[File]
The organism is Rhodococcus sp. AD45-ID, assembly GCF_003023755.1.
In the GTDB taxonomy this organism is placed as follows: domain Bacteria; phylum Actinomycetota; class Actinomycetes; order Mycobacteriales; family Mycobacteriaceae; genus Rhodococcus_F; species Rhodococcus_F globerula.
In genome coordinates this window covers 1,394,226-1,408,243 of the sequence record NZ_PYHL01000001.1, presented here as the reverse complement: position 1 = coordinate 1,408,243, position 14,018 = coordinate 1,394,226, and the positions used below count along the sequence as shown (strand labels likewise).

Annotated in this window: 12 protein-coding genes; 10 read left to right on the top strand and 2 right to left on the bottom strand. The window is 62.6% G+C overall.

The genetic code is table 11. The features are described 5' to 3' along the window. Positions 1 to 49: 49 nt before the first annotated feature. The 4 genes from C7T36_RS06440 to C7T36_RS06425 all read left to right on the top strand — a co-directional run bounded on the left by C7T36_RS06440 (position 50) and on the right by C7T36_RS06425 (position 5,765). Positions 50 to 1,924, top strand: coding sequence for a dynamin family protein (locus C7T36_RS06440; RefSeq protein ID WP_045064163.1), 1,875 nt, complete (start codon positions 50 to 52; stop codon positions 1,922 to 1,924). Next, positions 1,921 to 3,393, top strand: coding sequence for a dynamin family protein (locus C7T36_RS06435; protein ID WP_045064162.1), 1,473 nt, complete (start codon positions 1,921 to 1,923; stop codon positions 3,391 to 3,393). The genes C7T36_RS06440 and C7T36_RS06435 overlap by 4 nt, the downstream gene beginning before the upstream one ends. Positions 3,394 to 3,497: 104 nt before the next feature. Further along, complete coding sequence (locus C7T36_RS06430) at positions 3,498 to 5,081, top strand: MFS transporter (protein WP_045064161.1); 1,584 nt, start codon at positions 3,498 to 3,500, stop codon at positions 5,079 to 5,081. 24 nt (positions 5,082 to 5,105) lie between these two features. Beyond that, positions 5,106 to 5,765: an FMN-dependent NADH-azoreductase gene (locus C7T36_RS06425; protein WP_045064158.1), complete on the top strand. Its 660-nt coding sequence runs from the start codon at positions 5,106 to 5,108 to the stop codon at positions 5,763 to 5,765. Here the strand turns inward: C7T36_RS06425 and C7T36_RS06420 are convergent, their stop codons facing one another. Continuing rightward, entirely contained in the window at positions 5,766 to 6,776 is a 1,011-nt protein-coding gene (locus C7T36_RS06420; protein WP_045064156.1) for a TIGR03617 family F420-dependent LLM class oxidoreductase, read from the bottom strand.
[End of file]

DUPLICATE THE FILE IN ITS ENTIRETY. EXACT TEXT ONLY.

The organism is Rhodococcus sp. AD45-ID, assembly GCF_003023755.1.
In the GTDB taxonomy this organism is placed as follows: domain Bacteria; phylum Actinomycetota; class Actinomycetes; order Mycobacteriales; family Mycobacteriaceae; genus Rhodococcus_F; species Rhodococcus_F globerula.
In genome coordinates this window covers 1,394,226-1,408,243 of the sequence record NZ_PYHL01000001.1, presented here as the reverse complement: position 1 = coordinate 1,408,243, position 14,018 = coordinate 1,394,226, and the positions used below count along the sequence as shown (strand labels likewise).

Annotated in this window: 12 protein-coding genes; 10 read left to right on the top strand and 2 right to left on the bottom strand. The window is 62.6% G+C overall.

The genetic code is table 11. The features are described 5' to 3' along the window. Positions 1 to 49: 49 nt before the first annotated feature. The 4 genes from C7T36_RS06440 to C7T36_RS06425 all read left to right on the top strand — a co-directional run bounded on the left by C7T36_RS06440 (position 50) and on the right by C7T36_RS06425 (position 5,765). Positions 50 to 1,924, top strand: coding sequence for a dynamin family protein (locus C7T36_RS06440; RefSeq protein ID WP_045064163.1), 1,875 nt, complete (start codon positions 50 to 52; stop codon positions 1,922 to 1,924). Next, positions 1,921 to 3,393, top strand: coding sequence for a dynamin family protein (locus C7T36_RS06435; protein ID WP_045064162.1), 1,473 nt, complete (start codon positions 1,921 to 1,923; stop codon positions 3,391 to 3,393). The genes C7T36_RS06440 and C7T36_RS06435 overlap by 4 nt, the downstream gene beginning before the upstream one ends. Positions 3,394 to 3,497: 104 nt before the next feature. Further along, complete coding sequence (locus C7T36_RS06430) at positions 3,498 to 5,081, top strand: MFS transporter (protein WP_045064161.1); 1,584 nt, start codon at positions 3,498 to 3,500, stop codon at positions 5,079 to 5,081. 24 nt (positions 5,082 to 5,105) lie between these two features. Beyond that, positions 5,106 to 5,765: an FMN-dependent NADH-azoreductase gene (locus C7T36_RS06425; protein WP_045064158.1), complete on the top strand. Its 660-nt coding sequence runs from the start codon at positions 5,106 to 5,108 to the stop codon at positions 5,763 to 5,765. Here the strand turns inward: C7T36_RS06425 and C7T36_RS06420 are convergent, their stop codons facing one another. Continuing rightward, entirely contained in the window at positions 5,766 to 6,776 is a 1,011-nt protein-coding gene (locus C7T36_RS06420; protein WP_045064156.1) for a TIGR03617 family F420-dependent LLM class oxidoreductase, read from the bottom strand.